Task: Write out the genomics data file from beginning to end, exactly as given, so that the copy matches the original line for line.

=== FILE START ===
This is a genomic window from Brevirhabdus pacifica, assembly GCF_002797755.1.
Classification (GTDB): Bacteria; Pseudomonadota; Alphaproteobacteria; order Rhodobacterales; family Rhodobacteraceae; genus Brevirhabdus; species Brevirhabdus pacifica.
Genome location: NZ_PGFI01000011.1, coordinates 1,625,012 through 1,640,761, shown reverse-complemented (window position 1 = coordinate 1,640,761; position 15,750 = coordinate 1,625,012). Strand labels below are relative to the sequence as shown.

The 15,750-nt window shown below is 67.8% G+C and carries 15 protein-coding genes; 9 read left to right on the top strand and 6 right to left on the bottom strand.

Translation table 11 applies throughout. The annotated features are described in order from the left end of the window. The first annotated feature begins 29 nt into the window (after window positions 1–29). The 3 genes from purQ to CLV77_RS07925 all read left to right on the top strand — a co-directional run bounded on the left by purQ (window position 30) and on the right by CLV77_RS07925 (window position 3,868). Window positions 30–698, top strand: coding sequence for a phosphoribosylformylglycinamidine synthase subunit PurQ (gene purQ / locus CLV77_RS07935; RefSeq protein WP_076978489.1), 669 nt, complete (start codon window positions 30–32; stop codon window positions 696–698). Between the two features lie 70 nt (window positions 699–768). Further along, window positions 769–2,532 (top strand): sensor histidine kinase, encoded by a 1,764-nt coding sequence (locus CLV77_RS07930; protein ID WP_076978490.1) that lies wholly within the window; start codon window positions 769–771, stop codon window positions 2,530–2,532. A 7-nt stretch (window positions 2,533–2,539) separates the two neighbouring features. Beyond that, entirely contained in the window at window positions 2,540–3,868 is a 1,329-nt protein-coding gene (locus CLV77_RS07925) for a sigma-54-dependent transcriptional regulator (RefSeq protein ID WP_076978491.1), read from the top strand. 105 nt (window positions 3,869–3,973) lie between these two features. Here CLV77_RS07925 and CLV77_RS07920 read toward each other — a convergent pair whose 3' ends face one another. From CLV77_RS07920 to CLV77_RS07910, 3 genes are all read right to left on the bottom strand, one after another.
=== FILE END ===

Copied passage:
This is a genomic window from Brevirhabdus pacifica, assembly GCF_002797755.1.
Classification (GTDB): Bacteria; Pseudomonadota; Alphaproteobacteria; order Rhodobacterales; family Rhodobacteraceae; genus Brevirhabdus; species Brevirhabdus pacifica.
Genome location: NZ_PGFI01000011.1, coordinates 1,625,012 through 1,640,761, shown reverse-complemented (window position 1 = coordinate 1,640,761; position 15,750 = coordinate 1,625,012). Strand labels below are relative to the sequence as shown.

The 15,750-nt window shown below is 67.8% G+C and carries 15 protein-coding genes; 9 read left to right on the top strand and 6 right to left on the bottom strand.

Translation table 11 applies throughout. The annotated features are described in order from the left end of the window. The first annotated feature begins 29 nt into the window (after window positions 1–29). The 3 genes from purQ to CLV77_RS07925 all read left to right on the top strand — a co-directional run bounded on the left by purQ (window position 30) and on the right by CLV77_RS07925 (window position 3,868). Window positions 30–698, top strand: coding sequence for a phosphoribosylformylglycinamidine synthase subunit PurQ (gene purQ / locus CLV77_RS07935; RefSeq protein WP_076978489.1), 669 nt, complete (start codon window positions 30–32; stop codon window positions 696–698). Between the two features lie 70 nt (window positions 699–768). Further along, window positions 769–2,532 (top strand): sensor histidine kinase, encoded by a 1,764-nt coding sequence (locus CLV77_RS07930; protein ID WP_076978490.1) that lies wholly within the window; start codon window positions 769–771, stop codon window positions 2,530–2,532. A 7-nt stretch (window positions 2,533–2,539) separates the two neighbouring features. Beyond that, entirely contained in the window at window positions 2,540–3,868 is a 1,329-nt protein-coding gene (locus CLV77_RS07925) for a sigma-54-dependent transcriptional regulator (RefSeq protein ID WP_076978491.1), read from the top strand. 105 nt (window positions 3,869–3,973) lie between these two features. Here CLV77_RS07925 and CLV77_RS07920 read toward each other — a convergent pair whose 3' ends face one another. From CLV77_RS07920 to CLV77_RS07910, 3 genes are all read right to left on the bottom strand, one after another.